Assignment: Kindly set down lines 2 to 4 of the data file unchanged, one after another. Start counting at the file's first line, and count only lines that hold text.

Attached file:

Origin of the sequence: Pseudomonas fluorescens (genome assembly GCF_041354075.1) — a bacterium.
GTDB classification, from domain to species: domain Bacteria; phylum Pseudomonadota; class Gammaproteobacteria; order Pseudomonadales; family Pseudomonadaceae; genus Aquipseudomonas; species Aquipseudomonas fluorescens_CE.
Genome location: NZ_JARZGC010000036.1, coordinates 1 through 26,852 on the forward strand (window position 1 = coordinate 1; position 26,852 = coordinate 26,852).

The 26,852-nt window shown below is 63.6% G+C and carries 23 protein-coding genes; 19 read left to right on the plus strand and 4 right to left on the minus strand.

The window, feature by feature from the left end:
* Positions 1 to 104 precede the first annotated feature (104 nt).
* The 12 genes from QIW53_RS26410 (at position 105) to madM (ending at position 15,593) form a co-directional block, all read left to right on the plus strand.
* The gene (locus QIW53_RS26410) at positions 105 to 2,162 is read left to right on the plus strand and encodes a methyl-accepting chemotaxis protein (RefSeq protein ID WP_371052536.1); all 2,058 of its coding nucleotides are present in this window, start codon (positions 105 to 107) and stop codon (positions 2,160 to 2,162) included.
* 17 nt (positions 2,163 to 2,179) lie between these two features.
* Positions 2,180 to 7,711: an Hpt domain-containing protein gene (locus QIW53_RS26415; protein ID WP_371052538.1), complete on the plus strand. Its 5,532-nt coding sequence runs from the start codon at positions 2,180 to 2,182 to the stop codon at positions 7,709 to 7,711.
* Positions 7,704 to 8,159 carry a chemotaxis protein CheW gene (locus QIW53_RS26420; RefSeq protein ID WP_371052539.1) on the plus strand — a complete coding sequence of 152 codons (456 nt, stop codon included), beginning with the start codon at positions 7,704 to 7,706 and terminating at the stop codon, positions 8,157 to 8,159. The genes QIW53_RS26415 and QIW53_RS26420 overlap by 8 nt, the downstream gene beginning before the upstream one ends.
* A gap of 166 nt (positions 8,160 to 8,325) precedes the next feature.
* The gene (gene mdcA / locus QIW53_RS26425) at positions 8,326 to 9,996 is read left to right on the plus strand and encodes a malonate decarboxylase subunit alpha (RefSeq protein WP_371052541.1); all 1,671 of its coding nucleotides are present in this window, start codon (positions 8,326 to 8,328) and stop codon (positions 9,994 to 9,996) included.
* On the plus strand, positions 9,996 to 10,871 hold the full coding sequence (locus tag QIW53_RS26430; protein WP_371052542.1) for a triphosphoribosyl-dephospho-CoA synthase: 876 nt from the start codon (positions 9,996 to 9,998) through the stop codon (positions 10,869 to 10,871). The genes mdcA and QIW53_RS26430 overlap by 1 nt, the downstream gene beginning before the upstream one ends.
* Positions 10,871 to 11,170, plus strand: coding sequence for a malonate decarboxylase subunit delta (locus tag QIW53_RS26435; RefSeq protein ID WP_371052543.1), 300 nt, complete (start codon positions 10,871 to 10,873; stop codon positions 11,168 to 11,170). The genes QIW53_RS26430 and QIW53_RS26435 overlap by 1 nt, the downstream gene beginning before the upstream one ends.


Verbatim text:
GTDB classification, from domain to species: domain Bacteria; phylum Pseudomonadota; class Gammaproteobacteria; order Pseudomonadales; family Pseudomonadaceae; genus Aquipseudomonas; species Aquipseudomonas fluorescens_CE.
Genome location: NZ_JARZGC010000036.1, coordinates 1 through 26,852 on the forward strand (window position 1 = coordinate 1; position 26,852 = coordinate 26,852).

The 26,852-nt window shown below is 63.6% G+C and carries 23 protein-coding genes; 19 read left to right on the plus strand and 4 right to left on the minus strand.